NEW YORK (CBSNewYork) -- The NYPD began a major effort Monday to combat a spike in violent crime.
For the first time in nearly two decades, crime statistics show shootings in the city are up for a second straight year.
"As we expect, when the warm weather comes, we see an increase in certain crimes," Chief of Department James O'Neill said earlier this month. "We're struggling with homicides and shootings."
To help change that, the department is launching its "Summer All Out" program a full month ahead of schedule.
Under the program, 330 police officers will leave administrative duties to patrol 10 precincts where shootings and murders are up.
NYPD's 'Summer All Out' Program Will Flood High-Crime Areas With Officers
Areas targeted include the 81st Precinct in Bedford-Stuyvesant, the 44th Precinct in the Bronx, the 73rd Precinct in Brownsville, the 52nd Precinct in the Bronx and the 67th Precinct in East Flatbush.
In addition to certain precincts, the program also targets high-crime housing complexes. Participating officers will patrol during peak crime shifts of 4 p.m. to midnight and midnight to 8 a.m.
"I've gotten robbed in broad daylight," Janelle Diaz of Williamsburg, Brooklyn, told CBS2's Marcia Kramer on Monday. "A lot of people don't seem to realize that things do happen in broad daylight. It's not just the night time."
The launch comes amid a 19.5 percent spike in murders from this time last year.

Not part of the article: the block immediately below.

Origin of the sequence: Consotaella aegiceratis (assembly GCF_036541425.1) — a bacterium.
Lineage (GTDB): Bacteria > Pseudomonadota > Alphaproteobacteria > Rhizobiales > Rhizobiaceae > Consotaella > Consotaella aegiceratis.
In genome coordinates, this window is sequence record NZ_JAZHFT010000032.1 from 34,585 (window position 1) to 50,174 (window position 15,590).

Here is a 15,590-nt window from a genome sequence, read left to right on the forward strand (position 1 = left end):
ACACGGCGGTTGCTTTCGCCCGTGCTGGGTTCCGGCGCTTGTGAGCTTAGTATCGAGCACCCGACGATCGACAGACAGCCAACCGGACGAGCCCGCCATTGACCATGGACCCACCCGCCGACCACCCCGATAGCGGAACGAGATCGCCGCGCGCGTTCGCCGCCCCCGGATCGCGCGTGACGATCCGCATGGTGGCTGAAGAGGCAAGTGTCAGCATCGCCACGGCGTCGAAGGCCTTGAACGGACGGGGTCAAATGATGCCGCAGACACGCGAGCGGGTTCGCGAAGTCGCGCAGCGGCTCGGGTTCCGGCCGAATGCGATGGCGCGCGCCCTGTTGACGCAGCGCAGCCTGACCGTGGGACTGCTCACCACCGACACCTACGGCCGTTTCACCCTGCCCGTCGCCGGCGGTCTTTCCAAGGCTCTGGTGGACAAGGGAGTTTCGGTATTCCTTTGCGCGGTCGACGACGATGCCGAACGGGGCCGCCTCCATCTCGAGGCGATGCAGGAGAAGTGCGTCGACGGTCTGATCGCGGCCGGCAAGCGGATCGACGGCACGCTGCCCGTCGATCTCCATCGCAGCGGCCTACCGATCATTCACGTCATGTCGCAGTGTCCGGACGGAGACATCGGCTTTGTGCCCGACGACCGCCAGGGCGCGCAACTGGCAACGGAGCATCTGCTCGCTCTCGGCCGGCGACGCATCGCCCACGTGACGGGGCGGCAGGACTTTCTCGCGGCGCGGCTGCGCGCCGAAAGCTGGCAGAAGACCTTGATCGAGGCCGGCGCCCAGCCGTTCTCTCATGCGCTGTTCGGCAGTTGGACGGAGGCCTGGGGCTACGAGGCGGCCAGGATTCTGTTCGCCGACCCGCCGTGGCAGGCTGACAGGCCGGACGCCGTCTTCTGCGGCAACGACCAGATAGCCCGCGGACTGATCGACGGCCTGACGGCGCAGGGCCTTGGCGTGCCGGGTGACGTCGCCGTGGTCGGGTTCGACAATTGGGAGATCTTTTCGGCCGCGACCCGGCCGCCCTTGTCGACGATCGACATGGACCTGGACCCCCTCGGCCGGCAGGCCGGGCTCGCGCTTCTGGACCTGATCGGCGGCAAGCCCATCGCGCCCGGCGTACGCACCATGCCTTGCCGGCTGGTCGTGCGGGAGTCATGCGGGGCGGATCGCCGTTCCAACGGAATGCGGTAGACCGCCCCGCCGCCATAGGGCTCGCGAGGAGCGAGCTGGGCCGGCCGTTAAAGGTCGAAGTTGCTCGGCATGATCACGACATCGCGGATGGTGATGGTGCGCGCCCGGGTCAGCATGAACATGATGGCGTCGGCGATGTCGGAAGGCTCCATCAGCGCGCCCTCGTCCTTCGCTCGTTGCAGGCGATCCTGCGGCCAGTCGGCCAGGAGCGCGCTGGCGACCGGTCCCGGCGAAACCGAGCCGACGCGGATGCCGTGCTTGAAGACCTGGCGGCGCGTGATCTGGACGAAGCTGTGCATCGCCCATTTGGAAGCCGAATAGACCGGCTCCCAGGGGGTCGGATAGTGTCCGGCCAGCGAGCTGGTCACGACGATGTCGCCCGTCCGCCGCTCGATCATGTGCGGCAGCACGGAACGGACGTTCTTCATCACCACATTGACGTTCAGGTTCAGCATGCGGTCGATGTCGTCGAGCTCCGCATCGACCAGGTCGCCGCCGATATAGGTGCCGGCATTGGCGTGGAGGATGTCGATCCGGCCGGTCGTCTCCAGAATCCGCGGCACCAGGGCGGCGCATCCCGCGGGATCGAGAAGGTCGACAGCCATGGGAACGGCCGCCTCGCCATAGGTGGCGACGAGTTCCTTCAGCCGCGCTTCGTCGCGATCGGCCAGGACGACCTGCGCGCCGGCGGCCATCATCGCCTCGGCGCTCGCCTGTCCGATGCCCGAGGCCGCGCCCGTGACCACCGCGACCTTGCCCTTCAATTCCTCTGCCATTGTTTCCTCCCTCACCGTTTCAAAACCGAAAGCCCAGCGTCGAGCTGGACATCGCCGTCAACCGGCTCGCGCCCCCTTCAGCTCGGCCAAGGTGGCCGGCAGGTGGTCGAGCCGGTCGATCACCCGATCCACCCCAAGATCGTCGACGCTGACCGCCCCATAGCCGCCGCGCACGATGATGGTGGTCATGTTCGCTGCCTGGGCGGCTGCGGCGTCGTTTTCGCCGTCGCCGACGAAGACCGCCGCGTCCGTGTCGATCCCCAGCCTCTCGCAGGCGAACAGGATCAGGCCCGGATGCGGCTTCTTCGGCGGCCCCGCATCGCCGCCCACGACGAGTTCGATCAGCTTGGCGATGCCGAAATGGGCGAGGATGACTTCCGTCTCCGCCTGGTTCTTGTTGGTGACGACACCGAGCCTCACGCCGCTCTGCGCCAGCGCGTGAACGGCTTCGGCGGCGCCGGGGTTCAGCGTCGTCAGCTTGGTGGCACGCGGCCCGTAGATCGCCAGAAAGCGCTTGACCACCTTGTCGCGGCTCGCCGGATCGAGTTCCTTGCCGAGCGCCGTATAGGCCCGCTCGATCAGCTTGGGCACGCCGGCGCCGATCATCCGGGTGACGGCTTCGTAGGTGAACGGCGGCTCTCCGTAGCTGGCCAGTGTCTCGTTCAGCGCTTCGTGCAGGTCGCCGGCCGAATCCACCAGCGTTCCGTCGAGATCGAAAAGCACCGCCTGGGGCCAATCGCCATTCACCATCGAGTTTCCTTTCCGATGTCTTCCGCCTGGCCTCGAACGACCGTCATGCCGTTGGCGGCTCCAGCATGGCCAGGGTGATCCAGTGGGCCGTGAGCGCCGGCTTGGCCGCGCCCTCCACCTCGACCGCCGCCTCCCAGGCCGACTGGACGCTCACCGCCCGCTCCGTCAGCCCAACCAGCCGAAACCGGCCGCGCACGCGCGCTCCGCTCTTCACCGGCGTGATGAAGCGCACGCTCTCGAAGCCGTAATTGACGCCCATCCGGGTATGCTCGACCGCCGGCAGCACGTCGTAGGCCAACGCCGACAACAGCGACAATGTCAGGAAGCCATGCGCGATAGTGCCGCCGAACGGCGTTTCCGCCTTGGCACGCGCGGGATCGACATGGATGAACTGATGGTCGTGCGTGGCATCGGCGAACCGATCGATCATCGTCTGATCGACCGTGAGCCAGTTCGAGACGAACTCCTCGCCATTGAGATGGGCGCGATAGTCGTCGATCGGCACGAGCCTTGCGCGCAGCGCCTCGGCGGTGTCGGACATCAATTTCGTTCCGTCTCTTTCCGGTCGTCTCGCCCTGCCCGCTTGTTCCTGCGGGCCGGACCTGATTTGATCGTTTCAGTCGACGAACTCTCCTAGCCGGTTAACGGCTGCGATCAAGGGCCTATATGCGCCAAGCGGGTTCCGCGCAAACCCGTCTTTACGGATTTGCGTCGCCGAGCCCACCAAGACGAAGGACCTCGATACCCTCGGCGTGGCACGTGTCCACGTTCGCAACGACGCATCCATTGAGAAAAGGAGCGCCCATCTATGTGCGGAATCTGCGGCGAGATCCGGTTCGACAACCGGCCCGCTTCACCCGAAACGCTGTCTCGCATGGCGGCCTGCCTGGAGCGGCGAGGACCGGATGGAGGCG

Kramer met Patty Coppolino of Williamsburg, who explained the desperate measures she's taking to stay safe while walking the streets.
Kramer: "How do you feel when you walk on the street?"
Coppolino: "I feel unsafe. I have mace now."
Kramer: "You have mace right now when you're going to the supermarket? Wow. How long have you been carrying that?"
Coppolino: "Since all this has been going on, since I feel unsafe."
CBS2's Diane Macedo asked people in East New York, Brooklyn. what they thought of the initiative.
"More cops make it more safe," one man said.
"I think it's great to have more officers out because there's a lot of things going on now," said another woman.
"I think it's really helpful because, lately, I've really noticed a lot of crimes and a lot of incidents happening," East New York resident Nathaniel Talavera said.
But some residents said the city needs to do more.
"They need to put more stop-and-frisk because there a lot of young people running around with guns in their hands and stuff like that," one woman said. "They really, really need to bring it back."
"You removed stop-and-frisk and it has not worked," said Natasha Christopher, whose 14-year-old son Akeal died in a shooting. "There are more children dying, there are parents burying their children when it shouldn't be happening."
"They stopped and frisked me and it didn't make me feel any type of way, like 'oh let me think twice before I do something,'" said Rahshawn Gilmore of East New York. "It was just like, 'Why are you trying to incriminate me?' I live in this neighborhood for more than 17 years and it's like somebody new just approaching me out of nowhere."
Last year, the number of shooting victims dropped 26 percent in targeted areas. The NYPD has high hopes for the program this time around.
"The bad old days aren't just around the corner. They're not coming back. We're not going to let them come back," Police Commissioner Bill Bratton said. "We live in a city that is a very safe city, (but) not for everybody, unfortunately, and not for every neighborhood and that's what we're striving to do. We're trying for every neighborhood to give a sense of security."
Police have emphasized that crime overall, including property crime and assault, is down 6 percent so far this year.
for more features.